Fungus hurts this fruit. | God's World News

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Fungus hurts this fruit.

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    Bananas are sold near a plantation that has been blocked off to keep a plant disease from spreading in Colombia. (AP)
  • 2 Bananas
    A worker washes containers used to ship products at the Port of Santa Marta, Colombia. The cleaning is meant to help stop a plant fungus from spreading. (AP)
  • 3 Bananas
    A worker washes containers used to ship products at the Port of Santa Marta, Colombia. The cleaning is meant to help stop a plant fungus from spreading. (AP
  • 4 Bananas
    A truck carrying bananas is disinfected at the port in Santa Marta, Colombia. (AP)
  • 5 Bananas
    Healthy plants grow on a banana plantation in Colombia. People in the banana business are fighting to protect the most popular variety of the fruit from a destructive fungus. (AP)
  • 1 Bananas
  • 2 Bananas
  • 3 Bananas
  • 4 Bananas
  • 5 Bananas

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One kind of banana tree is getting sick. That is a problem for farmers.

Do you like bananas? Then it is a problem for you too. What can farmers do? Find a new kind of banana to grow!

READ MORE: Have you ever seen green stuff on cheese or bread? That is a fungus. It grows by eating other living things. Banana fungus won’t hurt people. But it is bad news for farmers. Almost all bananas in stores are the Cavendish type. Farmers might need to grow another type of banana in the future. Matthew 7:17 tells us, “So, every healthy tree bears good fruit, but the diseased tree bears bad fruit.” Our lives bear good fruit when we walk with Jesus.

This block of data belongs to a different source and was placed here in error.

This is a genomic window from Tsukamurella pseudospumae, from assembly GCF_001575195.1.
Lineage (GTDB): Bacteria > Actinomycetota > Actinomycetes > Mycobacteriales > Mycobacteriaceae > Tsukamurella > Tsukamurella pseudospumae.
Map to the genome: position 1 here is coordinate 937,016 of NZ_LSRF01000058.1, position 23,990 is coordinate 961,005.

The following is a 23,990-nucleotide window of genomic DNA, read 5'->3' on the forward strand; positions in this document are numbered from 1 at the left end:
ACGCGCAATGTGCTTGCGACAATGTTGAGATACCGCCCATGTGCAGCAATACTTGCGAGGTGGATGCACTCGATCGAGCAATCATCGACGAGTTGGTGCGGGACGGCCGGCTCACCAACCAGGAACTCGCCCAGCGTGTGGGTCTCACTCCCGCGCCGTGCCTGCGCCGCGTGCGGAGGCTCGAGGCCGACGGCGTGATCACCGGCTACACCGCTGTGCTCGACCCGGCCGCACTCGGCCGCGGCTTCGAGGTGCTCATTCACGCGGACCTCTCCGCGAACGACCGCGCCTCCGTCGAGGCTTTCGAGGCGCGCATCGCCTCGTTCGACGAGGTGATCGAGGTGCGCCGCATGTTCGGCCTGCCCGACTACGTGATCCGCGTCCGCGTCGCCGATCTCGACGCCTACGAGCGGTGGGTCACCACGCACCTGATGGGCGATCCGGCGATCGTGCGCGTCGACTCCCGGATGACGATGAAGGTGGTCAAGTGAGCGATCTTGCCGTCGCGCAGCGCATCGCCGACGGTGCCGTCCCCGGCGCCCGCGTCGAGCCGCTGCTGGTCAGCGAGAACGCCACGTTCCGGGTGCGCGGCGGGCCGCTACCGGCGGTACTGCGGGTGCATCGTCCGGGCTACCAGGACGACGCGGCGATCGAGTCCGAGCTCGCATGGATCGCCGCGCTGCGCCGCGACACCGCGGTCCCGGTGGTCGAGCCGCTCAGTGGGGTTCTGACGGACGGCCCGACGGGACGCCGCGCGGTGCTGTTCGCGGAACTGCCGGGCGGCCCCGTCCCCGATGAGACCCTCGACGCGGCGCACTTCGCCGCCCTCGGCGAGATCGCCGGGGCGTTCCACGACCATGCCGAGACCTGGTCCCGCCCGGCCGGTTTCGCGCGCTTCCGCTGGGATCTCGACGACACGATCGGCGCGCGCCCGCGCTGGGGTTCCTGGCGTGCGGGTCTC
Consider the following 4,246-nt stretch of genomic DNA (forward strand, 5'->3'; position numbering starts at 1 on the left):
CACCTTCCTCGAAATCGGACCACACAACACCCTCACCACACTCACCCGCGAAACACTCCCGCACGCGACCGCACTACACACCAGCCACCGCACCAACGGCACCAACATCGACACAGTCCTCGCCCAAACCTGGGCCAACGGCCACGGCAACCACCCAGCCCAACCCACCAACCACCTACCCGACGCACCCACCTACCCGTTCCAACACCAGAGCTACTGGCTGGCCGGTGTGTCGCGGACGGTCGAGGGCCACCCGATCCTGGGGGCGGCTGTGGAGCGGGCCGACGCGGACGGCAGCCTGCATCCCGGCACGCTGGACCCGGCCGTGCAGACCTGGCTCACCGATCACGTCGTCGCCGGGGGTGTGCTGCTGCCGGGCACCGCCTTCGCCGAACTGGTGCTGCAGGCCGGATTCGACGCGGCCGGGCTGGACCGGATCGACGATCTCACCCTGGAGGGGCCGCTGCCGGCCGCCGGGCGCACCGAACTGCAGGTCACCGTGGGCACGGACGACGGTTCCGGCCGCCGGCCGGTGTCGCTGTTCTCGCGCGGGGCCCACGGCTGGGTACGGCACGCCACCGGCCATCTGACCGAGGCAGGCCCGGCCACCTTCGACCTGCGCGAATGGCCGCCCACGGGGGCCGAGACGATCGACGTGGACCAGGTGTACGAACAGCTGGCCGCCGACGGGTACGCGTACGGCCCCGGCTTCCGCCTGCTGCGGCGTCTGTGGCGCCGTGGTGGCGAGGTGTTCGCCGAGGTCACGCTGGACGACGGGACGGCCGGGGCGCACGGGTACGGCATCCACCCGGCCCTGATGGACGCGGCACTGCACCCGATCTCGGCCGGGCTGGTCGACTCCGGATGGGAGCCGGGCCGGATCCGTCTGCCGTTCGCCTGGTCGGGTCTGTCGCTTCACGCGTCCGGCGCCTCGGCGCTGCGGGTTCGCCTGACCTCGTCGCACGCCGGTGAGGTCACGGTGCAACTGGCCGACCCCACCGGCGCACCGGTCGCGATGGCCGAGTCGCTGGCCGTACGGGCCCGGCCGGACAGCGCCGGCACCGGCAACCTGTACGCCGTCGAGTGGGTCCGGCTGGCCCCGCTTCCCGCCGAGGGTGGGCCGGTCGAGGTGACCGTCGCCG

Lesson #3: Banana Math. Draw a big circle onto a piece of poster paper and have enough yellow and red connecting cubes, Lego blocks, or other small manipulatives for each pair of students to have at least seven of each color. Tell the children that you had apple and banana slices for breakfast. But your spoon was only large enough to hold seven pieces of fruit. Some were apples. Some were bananas. Seven in all. How many of each fruit did you have? Write “seven in all” above the circle on the chart paper. Take suggestions from two students. Then let the children work in pairs to see how many combinations of apples and bananas totaling seven each team can find. How do they record their work? With pictures, numbers, the manipulatives, or mentally? How do they keep track of the total number of apples and bananas? How many combinations did each team find? Record several of their solutions on the chart. In the future, return to this problem using numbers larger than seven.